Block Ice & Propane
Erik Friedlander is a cellist, and an unconventional one: nine of the 13 tracks on Block Ice & Propane feature him playing pizzicato, sounding less like cello than like low-end folk guitar.
Everything else about the disc is folksy, too, from the songs themselves to the concept, a travelogue of Friedlander’s childhood vacations in a rickety camper with his family. But little about Block Ice & Propane evokes a road trip. The pieces are stark even for solo performances (though Friedlander sometimes accompanies himself by creating Dobro-like drones with tuning forks), and even the up-tempos (“King Rig”) and buzzing dissonances (“A Thousand Unpieced Suns”) create an eerie, lonesome effect.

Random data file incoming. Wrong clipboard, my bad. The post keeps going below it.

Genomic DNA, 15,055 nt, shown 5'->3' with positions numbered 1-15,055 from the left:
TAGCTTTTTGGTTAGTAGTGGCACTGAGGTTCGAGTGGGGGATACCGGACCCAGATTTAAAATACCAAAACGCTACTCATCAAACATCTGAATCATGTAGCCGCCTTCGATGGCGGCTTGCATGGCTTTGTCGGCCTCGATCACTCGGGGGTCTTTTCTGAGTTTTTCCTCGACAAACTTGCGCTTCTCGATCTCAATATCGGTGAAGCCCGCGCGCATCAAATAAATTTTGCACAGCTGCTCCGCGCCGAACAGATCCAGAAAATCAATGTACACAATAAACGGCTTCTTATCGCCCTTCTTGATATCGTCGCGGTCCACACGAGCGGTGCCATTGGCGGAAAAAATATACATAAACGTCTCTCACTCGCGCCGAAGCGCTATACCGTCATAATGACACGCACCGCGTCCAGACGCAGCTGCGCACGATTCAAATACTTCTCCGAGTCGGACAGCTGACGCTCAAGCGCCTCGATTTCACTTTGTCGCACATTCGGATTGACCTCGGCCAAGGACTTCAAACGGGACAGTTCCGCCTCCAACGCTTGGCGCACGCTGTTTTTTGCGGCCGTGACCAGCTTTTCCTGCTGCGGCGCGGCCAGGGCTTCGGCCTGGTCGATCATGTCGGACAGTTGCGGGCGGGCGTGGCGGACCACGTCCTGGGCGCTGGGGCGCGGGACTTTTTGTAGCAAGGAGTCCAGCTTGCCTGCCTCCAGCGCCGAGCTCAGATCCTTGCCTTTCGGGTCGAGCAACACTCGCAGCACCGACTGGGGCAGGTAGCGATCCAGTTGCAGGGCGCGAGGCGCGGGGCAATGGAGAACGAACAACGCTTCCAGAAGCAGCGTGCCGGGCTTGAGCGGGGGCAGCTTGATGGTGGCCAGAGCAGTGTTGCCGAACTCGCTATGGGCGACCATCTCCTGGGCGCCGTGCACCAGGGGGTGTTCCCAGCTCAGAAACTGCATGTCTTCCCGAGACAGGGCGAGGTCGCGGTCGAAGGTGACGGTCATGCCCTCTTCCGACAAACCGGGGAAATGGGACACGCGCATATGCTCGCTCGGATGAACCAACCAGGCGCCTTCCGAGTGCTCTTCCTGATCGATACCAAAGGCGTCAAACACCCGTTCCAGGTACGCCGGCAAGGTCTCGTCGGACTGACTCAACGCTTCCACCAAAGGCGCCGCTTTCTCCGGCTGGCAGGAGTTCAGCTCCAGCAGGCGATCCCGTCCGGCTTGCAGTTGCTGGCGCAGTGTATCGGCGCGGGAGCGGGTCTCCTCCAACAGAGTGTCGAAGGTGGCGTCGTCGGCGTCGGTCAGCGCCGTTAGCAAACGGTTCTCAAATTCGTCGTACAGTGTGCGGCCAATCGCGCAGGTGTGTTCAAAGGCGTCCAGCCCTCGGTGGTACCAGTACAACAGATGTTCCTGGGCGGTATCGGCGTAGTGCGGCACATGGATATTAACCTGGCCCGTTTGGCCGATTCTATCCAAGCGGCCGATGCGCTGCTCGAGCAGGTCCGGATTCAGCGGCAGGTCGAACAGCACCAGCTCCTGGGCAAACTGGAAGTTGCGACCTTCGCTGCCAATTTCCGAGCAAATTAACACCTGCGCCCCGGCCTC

The effect is also one of surpassing beauty. Friedlander is both a virtuoso and a stirring melodist; with those combined attributes, the tracks sound simple and hummable (more so than they actually are), and haunt from the moment they’re heard. The harmonies also give great pleasure, and suggest that Friedlander’s studied British folk. While “King Rig,” “Rushmore” and, especially, the title track all project a certain sense of Americana, their changes (and the strumming technique Friedlander uses to shape them) recall the work of English guitarists like Bert Jansch and Davy Graham.
Impressive as Friedlander’s fingerpicking is, he wisely allows some arco playing on Block Ice & Propane, though little enough that its appearances are that much more potent: His bowing on “Airstream Envy” is guaranteed to bring tears. Any cellist, with bow or without, should aspire to move like that.